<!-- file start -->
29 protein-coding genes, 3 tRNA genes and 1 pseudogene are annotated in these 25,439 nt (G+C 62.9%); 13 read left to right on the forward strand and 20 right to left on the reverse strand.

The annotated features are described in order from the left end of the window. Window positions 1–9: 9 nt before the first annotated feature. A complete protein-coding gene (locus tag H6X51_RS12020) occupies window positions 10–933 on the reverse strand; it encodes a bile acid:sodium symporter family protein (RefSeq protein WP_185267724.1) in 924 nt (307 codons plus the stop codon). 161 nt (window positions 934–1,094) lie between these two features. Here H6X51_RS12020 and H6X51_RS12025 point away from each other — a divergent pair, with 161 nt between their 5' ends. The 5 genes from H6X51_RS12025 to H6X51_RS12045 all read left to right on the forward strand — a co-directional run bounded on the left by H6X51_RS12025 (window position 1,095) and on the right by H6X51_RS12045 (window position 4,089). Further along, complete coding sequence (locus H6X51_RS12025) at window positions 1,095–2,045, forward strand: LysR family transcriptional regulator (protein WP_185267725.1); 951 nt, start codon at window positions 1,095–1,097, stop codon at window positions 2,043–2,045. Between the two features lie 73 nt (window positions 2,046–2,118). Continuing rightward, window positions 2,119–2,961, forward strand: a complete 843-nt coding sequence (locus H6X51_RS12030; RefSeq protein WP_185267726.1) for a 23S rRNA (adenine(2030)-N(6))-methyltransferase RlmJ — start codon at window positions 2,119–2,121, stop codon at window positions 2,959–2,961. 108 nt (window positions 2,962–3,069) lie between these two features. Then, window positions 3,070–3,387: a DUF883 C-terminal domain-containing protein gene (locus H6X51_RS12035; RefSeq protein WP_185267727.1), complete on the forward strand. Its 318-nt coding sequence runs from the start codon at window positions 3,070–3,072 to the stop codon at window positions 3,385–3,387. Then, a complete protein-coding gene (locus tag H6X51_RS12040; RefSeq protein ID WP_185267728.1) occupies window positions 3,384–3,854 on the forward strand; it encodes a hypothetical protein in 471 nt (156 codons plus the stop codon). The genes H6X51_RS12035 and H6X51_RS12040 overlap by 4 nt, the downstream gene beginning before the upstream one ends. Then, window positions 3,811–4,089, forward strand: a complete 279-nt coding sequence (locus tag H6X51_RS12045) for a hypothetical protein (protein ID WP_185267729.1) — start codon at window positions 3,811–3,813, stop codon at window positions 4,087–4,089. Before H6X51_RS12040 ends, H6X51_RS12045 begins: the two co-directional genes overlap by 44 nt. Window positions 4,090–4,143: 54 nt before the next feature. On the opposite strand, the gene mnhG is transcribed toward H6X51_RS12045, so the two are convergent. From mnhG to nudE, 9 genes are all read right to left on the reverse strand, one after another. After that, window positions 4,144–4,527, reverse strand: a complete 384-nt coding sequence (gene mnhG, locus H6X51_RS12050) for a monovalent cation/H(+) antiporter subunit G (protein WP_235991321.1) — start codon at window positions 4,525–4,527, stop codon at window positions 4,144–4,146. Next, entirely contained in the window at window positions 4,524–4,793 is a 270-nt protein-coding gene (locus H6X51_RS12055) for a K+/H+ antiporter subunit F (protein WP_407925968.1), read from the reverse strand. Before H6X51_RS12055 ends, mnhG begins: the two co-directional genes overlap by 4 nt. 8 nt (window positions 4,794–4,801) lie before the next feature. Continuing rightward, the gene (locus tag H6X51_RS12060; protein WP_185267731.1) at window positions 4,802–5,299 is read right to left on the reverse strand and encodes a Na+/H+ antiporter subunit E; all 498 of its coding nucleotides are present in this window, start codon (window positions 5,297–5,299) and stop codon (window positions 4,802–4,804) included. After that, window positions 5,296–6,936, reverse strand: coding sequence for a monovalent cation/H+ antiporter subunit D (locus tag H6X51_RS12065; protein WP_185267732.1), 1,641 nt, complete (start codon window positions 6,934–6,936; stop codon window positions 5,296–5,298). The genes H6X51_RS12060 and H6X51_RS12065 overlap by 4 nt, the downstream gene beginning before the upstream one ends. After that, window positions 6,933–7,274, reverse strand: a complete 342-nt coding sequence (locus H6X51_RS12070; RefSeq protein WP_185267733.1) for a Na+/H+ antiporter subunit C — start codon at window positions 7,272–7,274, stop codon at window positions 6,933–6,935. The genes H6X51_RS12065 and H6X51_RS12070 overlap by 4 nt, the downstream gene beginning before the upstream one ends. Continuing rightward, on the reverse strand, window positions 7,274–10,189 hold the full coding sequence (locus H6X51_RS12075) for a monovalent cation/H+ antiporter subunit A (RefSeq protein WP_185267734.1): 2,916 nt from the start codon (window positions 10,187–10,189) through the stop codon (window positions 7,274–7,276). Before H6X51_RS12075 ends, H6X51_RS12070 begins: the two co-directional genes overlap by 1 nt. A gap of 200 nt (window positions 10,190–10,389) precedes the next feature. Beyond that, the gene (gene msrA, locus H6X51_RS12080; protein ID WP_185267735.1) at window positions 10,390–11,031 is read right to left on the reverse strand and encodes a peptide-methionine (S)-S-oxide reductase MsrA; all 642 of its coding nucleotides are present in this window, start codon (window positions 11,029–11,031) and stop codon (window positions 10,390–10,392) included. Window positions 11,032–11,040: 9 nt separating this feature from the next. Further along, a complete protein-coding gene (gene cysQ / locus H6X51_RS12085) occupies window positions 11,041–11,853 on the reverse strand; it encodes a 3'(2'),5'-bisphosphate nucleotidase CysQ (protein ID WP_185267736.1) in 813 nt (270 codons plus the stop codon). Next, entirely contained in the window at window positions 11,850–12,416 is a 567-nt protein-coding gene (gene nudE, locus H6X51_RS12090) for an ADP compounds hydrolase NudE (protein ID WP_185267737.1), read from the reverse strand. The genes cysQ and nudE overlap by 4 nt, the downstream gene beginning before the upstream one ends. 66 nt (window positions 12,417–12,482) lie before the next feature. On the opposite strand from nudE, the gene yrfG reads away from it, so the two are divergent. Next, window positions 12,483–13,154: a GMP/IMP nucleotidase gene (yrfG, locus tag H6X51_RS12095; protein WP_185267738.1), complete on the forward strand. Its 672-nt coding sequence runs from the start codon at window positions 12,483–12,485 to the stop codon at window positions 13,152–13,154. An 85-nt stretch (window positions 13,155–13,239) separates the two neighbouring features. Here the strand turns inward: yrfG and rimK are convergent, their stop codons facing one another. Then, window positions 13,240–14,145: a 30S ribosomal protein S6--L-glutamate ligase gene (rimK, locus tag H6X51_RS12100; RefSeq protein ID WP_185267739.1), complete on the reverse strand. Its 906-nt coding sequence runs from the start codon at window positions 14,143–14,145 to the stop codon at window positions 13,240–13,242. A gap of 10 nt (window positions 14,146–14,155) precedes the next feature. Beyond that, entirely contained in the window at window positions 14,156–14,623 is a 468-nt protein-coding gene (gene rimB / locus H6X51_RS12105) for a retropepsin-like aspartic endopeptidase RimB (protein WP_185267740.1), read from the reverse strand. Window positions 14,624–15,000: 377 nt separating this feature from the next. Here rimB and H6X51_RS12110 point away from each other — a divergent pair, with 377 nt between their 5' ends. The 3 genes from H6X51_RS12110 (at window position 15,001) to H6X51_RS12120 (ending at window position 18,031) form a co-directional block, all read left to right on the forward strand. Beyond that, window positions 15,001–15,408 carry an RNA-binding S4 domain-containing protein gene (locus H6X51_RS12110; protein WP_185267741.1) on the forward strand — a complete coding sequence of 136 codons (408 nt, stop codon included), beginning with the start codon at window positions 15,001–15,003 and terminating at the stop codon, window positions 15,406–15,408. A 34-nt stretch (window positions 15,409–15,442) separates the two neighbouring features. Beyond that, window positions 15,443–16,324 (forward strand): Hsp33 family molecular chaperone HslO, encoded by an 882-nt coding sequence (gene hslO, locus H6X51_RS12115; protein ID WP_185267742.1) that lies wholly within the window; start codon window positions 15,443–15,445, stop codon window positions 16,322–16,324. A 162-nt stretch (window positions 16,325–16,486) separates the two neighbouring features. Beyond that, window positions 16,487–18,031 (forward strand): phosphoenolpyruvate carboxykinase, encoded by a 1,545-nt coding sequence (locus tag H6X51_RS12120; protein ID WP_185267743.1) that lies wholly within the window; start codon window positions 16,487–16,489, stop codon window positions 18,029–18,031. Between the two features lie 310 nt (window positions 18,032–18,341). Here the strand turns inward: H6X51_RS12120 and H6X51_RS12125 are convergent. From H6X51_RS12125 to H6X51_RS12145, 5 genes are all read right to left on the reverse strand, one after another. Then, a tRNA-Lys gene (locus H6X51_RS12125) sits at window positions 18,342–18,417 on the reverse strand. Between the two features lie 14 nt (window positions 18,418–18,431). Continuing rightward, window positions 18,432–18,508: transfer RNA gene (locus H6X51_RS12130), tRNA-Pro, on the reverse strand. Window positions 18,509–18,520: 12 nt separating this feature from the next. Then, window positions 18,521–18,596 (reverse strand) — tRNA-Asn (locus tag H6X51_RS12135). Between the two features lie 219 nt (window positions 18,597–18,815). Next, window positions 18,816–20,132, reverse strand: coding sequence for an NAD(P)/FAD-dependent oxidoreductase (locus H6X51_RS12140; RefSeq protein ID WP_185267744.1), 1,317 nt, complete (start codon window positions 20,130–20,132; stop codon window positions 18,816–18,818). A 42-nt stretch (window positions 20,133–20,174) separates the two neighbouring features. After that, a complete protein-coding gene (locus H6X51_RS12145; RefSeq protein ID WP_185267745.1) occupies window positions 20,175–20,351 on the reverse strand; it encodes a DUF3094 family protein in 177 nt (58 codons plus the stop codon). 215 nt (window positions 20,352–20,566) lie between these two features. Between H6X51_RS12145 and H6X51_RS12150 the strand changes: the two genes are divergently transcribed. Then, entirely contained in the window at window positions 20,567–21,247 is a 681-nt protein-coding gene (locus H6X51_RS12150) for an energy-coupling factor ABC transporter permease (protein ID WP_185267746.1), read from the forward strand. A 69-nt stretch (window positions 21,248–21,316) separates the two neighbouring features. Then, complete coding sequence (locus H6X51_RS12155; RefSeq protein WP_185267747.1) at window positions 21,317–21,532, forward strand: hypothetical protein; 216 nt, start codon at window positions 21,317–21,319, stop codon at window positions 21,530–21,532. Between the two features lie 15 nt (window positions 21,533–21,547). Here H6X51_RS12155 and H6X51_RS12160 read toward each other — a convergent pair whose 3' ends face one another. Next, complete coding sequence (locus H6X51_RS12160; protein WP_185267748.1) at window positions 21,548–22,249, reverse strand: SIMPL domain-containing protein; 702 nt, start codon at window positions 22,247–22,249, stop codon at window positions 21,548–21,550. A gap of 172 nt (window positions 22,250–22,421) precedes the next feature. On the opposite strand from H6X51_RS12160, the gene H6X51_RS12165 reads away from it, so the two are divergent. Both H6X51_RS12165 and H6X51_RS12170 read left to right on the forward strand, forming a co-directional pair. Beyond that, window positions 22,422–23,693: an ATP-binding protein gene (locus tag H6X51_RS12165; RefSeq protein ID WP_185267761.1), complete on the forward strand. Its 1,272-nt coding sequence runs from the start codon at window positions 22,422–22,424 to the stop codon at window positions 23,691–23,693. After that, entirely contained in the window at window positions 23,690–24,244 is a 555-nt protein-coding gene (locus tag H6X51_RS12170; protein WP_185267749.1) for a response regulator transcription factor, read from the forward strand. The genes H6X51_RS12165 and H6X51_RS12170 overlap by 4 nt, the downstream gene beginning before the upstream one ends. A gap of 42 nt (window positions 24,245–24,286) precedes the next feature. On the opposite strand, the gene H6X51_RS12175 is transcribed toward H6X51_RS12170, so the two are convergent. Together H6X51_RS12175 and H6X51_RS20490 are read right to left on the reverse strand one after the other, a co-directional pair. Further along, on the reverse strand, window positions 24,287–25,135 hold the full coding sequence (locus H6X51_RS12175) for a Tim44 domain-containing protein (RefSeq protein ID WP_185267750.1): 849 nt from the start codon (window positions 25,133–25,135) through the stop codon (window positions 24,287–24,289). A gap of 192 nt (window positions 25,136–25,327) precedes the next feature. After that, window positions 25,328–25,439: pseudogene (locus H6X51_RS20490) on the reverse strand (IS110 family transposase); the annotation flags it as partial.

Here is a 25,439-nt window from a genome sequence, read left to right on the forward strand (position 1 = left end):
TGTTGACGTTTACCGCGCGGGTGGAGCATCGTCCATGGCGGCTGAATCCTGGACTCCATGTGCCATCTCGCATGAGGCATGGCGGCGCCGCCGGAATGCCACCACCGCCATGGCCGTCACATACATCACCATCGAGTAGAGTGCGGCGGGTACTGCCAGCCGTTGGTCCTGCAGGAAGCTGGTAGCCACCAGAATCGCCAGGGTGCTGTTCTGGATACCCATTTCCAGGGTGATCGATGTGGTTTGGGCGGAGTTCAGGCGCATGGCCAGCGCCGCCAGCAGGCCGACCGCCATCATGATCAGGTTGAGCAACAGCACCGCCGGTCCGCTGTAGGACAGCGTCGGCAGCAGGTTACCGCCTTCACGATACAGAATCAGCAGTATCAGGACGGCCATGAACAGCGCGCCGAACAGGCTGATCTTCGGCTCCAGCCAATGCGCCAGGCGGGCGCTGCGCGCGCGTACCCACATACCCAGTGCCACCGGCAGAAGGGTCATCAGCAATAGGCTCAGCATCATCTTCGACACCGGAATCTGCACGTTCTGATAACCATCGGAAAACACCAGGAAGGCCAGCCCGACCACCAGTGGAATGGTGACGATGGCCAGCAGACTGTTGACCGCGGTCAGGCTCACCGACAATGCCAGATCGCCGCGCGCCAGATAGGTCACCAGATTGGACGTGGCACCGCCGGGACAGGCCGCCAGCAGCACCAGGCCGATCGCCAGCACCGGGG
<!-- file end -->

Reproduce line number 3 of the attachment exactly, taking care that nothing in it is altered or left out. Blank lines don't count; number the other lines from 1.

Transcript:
Here is a 25,439-nt window from a genome sequence, read left to right on the forward strand (position 1 = left end):